Reaching The Potomac 18th Century Style
The Great Warrior’s Path, otherwise known as the Great Wagon Road, traveled southward from western Maryland to the crossing of the Potomac River.(1) During a 1722 meeting with Colonel Alexander Spotswood of Virginia and the Five Nations of Iroquois, an agreement confirming the traveling limitations strictly to the Warrior’s route and not west of the Blue Ridge Mountains was achieved.(2) Spotswood reflected upon this meeting as an act of peace and growth for the area of Virginia. The treaty proves the population growth into the area immediately after the 1722 meeting and the popularity of the road known as the Warrior’s Path. From the peaceful actions of this agreement, Lord Baltimore of Maryland began a 1732 campaign, enticing families to migrate to his lands. The Maryland proprietor offered 200 acres, free between the Potomac and Susquehanna Rivers. Exemptions included no quit rent payments for three years at a rate of four shillings sterling per hundred acres.(3) A similar endeavor was occurring in Virginia, offering cheap lands to all newcomers. These actions sparked the initial start of the first most remarkable migration to ever exist on American soil.
The Potomac River swiftly flows 405 miles and is one of the largest rivers located along the eastern sections of the United States. The Native Americans had different names for several segments along the river, and some of these are Cohongarooton and Patawomke, meaning honking geese and river of swans.(4) The legal use of these waters was in litigation for many years between Maryland and Virginia. Finally, by 1785. the Mount Vernon Conference(5) settled the issue and equally divided the river between the two states. White’s Ferry, which is cable operated, recently ceased operations due to litigations over private property use. This family-owned business was the last known ferry system still in operation from the early 19th century. For the colonial families dating to early and mid-18th-century, ferries were vital with rivers like the Potomac.
The well-known main roads during the 1720 decade lead from Pennsylvania through Maryland to Virginia. One main route ran along the eastern shore and crossed the Elk River. Continuing to Frederick and Georgetown, the road crossed at the Sassafras River, heading into Chesterfield. It would then travel to East Neck Island, and travelers would board a boat to reach Annapolis.(6) Many historians debate and proclaim this to be the most popular route during the 1720 and 1730 decades. The name of this eastern route is King’s Highway, and you can read much more about this historical road by reading archived articles on Piedmont Trails.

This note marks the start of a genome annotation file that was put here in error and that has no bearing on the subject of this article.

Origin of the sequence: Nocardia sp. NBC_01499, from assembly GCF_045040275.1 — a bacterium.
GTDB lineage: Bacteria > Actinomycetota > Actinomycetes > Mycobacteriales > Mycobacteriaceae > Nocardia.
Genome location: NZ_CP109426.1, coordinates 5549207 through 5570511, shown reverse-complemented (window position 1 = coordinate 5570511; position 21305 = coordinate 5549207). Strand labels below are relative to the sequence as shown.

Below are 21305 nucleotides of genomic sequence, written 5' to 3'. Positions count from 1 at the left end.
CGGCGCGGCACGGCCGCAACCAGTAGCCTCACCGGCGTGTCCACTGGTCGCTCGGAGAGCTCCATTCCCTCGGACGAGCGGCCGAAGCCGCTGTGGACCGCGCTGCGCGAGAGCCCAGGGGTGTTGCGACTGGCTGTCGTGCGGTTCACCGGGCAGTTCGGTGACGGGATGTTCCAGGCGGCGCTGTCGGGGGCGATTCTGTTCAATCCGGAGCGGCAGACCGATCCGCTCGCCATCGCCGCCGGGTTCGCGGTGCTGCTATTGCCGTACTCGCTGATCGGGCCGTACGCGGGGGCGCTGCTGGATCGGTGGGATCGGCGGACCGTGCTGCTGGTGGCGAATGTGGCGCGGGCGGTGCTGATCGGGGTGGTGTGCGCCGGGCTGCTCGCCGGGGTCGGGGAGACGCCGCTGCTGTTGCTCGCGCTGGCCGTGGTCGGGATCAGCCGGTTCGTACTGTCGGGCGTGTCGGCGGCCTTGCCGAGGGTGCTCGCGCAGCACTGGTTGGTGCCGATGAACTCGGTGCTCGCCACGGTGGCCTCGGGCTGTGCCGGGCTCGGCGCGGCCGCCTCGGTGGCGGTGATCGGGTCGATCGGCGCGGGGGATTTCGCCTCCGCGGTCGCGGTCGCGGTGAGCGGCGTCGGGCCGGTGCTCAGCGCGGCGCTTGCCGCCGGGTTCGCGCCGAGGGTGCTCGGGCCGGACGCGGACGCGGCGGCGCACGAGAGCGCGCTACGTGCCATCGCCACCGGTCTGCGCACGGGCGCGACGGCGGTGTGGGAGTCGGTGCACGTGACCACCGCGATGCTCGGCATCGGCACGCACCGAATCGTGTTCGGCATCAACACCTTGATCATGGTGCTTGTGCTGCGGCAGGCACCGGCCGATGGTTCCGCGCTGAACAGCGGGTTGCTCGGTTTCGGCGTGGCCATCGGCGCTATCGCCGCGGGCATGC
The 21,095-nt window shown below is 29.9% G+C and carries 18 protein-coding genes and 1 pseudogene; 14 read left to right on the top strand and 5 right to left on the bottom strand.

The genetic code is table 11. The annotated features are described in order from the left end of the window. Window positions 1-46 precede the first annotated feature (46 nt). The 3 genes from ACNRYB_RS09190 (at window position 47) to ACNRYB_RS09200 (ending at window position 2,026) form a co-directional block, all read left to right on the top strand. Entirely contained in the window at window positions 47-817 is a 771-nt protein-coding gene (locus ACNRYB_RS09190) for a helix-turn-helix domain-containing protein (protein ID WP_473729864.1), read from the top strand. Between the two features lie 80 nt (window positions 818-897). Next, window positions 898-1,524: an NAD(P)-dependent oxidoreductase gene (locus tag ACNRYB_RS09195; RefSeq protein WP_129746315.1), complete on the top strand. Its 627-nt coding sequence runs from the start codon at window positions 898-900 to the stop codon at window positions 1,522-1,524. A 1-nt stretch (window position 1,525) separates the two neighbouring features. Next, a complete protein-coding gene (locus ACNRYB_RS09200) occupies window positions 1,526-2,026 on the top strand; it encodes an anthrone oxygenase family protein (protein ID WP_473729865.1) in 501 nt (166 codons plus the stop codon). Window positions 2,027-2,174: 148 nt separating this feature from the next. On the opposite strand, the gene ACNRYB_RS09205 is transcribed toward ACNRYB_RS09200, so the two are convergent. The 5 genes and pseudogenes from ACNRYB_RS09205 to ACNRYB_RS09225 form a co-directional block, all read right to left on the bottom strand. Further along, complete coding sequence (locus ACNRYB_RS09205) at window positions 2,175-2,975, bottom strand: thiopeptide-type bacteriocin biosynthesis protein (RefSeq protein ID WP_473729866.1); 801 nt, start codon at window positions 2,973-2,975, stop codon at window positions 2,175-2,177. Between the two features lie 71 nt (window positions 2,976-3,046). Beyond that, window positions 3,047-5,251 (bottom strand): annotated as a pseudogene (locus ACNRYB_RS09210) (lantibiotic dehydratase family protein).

The other main route during the 1720 decade was the Great Wagon Road, namely known as the Warrior’s Path, the Philadelphia Road, The Pennsylvania Road, and a few others. This statement is made with certainty because of the time period. The different routes, paths, and roads that followed through the years were actual sidetracks linking to the Great Wagon Road. The road traveled from Philadelphia to Chester, Lancaster, and York counties until the mountains came into view.(1)(6) The elevated terrain was the guiding outlet point from Pennsylvania to areas south. As more and more families were leaving the middle colonies, separate routes emerged further west and linking all to the same destination, the Potomac River. By 1728, a branch of this road extended as far back as the Monocacy area, and from that point, a tidal wave of travelers created a unique system of roads to Virginia. Spotswood enabled this route to exist, and by 1739, the traffic along this road grew at astonishing percentage rates. From colonial records and petitions, inhabitants requested clearing another trail for grain and livestock transport, but documents reveal nothing to prove this action was taken and completed. Due to the population growth of Maryland, it seems that the actual traveling families themselves cleared these new routes, which speak loud and clear as to the extent of volume these settlers represented by credible numbers alone.